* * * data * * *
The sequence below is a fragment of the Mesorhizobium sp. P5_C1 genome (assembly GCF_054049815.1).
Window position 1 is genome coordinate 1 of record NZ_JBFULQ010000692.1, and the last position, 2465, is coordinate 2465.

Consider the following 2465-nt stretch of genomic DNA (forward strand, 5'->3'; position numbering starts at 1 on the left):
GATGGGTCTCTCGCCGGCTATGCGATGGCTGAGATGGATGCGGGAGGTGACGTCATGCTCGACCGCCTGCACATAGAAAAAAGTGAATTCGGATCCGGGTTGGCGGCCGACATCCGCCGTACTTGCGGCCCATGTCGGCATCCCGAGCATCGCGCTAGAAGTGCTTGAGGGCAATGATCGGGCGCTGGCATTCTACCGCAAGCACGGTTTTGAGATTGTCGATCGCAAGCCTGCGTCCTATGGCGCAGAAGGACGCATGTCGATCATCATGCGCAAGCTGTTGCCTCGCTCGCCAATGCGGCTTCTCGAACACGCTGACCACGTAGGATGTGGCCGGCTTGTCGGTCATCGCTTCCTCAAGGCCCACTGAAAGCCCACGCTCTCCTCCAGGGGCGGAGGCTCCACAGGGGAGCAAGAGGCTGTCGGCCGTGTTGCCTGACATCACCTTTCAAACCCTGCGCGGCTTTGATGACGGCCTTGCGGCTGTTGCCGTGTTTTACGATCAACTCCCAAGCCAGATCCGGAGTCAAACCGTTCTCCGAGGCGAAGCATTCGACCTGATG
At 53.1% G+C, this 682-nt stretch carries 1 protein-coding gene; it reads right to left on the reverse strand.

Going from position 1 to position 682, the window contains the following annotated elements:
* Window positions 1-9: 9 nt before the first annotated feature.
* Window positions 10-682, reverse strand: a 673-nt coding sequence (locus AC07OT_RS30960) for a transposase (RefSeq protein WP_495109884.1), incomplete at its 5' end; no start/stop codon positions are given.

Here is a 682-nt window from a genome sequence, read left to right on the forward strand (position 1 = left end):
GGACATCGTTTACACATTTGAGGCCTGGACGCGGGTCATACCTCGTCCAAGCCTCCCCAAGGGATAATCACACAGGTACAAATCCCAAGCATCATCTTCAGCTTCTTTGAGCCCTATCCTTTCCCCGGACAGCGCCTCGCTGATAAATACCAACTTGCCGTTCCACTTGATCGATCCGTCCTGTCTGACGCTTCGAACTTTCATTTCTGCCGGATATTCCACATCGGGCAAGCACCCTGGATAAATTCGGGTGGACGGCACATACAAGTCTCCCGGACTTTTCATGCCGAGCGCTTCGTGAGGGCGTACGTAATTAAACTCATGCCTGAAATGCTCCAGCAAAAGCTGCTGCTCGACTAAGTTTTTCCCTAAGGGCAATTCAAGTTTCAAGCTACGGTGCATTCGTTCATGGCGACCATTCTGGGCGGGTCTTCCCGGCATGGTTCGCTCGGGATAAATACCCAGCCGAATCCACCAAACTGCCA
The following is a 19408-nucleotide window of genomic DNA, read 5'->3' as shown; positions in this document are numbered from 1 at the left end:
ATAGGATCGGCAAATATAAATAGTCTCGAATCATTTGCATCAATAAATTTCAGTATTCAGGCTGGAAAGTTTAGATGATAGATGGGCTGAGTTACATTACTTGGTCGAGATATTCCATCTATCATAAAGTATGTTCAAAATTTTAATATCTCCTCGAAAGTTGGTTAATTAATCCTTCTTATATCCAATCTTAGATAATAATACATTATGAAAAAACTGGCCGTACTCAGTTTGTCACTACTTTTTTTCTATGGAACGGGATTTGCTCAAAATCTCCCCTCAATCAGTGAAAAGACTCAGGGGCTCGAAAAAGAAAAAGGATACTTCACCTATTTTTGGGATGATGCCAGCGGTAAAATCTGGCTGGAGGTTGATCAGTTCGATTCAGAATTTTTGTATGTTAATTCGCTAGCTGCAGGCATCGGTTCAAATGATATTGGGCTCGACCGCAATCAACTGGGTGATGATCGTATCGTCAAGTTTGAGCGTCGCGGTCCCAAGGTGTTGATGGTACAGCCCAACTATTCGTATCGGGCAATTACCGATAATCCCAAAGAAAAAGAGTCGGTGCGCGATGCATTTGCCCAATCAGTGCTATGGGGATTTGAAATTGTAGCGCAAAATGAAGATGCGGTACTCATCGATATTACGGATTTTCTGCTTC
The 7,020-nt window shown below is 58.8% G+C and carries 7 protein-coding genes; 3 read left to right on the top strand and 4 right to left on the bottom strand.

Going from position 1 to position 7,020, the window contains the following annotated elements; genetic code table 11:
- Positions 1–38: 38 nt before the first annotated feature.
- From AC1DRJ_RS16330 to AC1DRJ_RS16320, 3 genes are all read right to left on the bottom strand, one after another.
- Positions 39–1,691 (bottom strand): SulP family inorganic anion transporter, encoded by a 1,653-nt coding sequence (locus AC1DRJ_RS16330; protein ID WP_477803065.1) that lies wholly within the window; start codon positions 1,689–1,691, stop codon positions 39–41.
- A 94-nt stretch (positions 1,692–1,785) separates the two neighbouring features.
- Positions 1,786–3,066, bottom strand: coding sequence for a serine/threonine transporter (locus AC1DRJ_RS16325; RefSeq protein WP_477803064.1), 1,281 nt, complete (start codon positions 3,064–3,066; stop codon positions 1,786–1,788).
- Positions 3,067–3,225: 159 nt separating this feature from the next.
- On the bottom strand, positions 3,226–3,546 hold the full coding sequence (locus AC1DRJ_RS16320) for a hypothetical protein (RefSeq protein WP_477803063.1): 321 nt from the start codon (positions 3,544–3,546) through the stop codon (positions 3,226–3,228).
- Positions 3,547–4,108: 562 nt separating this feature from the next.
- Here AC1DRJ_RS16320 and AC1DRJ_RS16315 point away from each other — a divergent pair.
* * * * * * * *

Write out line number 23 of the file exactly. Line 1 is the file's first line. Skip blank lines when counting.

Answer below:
- Here AC1DRJ_RS16320 and AC1DRJ_RS16315 point away from each other — a divergent pair.